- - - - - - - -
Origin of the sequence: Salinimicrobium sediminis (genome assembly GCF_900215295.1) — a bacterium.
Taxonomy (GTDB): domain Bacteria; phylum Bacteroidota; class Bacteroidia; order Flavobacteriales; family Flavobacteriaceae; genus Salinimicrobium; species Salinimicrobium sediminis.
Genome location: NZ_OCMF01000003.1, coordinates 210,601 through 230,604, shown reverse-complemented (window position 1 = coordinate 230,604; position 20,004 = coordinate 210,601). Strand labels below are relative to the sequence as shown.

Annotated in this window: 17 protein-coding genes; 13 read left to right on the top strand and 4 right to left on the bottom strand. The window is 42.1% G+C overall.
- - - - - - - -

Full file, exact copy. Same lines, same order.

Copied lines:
Origin of the sequence: Salinimicrobium sediminis (genome assembly GCF_900215295.1) — a bacterium.
Taxonomy (GTDB): domain Bacteria; phylum Bacteroidota; class Bacteroidia; order Flavobacteriales; family Flavobacteriaceae; genus Salinimicrobium; species Salinimicrobium sediminis.
Genome location: NZ_OCMF01000003.1, coordinates 210,601 through 230,604, shown reverse-complemented (window position 1 = coordinate 230,604; position 20,004 = coordinate 210,601). Strand labels below are relative to the sequence as shown.

Annotated in this window: 17 protein-coding genes; 13 read left to right on the top strand and 4 right to left on the bottom strand. The window is 42.1% G+C overall.